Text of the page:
Friday, June 7, 2013
Anesthesiologists Are Not Physicians. My EMR Says So.
Hmm. Is the computer implying that anesthesiologists are not physicians? Why do anesthesiologists have a different line at all? The Physician lines make no distinction between attending surgeons, assistant surgeons, or surgical residents. Isn't that just as important to know when it comes to documenting who was working in the OR? Shouldn't there be a separate line for "Attending Surgeon", "Assistant Surgeon", and "Surgical Resident"? If our computer system doesn't really care about categorizing the physicians in the room, then why does it break out anesthesiologists as being separate from other physicians?
Also, why are we placed way down at the bottom of the list? Are we not deserving of a spot higher up on the screen? Instead our names are to be entered after all the nurses and just before the technologists. I say the EMR is dissing the anesthesia profession. I need to talk to our IT guys and give them an earful about the great medical field of anesthesiology. I guess I should just be thankful they used "Anesthesiologist" instead of just "Anesthesia". That would really raise my hackles.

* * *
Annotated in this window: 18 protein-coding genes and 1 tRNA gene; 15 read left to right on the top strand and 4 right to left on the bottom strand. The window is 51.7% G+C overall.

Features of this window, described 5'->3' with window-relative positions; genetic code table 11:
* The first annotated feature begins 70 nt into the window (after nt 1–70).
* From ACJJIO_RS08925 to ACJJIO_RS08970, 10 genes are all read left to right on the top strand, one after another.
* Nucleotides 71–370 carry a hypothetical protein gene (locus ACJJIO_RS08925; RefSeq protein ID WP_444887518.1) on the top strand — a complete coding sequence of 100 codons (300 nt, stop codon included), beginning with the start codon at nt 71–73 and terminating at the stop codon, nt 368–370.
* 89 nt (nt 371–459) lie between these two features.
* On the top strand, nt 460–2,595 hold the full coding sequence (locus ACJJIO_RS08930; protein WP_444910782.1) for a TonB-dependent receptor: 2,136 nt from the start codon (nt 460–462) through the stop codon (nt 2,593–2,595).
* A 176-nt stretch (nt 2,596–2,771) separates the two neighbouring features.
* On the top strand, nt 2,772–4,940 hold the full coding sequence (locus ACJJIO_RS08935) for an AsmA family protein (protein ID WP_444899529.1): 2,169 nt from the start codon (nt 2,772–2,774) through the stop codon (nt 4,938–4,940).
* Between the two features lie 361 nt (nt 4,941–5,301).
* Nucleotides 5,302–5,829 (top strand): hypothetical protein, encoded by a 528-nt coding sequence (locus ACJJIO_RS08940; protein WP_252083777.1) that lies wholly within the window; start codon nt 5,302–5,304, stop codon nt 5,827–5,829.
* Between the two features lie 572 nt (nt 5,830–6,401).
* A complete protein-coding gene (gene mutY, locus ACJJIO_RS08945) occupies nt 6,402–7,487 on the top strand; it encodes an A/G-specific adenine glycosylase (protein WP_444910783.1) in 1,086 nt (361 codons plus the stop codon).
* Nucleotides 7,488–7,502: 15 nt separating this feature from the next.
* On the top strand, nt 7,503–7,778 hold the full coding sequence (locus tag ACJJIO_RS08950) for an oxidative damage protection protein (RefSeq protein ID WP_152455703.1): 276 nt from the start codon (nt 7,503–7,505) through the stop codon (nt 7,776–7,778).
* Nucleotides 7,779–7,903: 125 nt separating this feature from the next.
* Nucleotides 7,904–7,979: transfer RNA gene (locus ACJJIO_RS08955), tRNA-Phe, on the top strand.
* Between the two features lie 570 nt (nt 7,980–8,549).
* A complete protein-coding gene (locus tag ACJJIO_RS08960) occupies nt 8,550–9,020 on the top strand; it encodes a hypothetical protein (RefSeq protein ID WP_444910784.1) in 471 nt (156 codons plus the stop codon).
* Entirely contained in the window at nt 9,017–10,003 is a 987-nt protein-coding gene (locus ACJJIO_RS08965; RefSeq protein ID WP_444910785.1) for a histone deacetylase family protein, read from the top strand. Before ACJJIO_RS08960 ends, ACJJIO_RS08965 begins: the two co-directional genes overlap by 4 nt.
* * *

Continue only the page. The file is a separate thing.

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I find it funny that a majority of anesthesiologists have the same name! I hear it in many rooms. "Hey! Anesthesia"...ReplyDelete
Speaking of names, sometimes you just can make up these names, a long time ago, had 2 drug reps. The Astra rep for local anesthetics was named "Anastasia". And Janssen, makers of Fentanyl, aka "Sublimaze" and its brother and sister drugs, Alfenta and Sufenta, their rep was named, "Hal Renta". "Hi, Hal Renta for Sufenta". If Great Zs allows this out, Hi to Hal and Anastasia, and yes, I still don't like talking to drug reps...ReplyDelete
I will point out that the order of the rows in that flowsheet and the labels on each row are completely within the control of your hospital's clinical systems team. Give 'em a call.ReplyDelete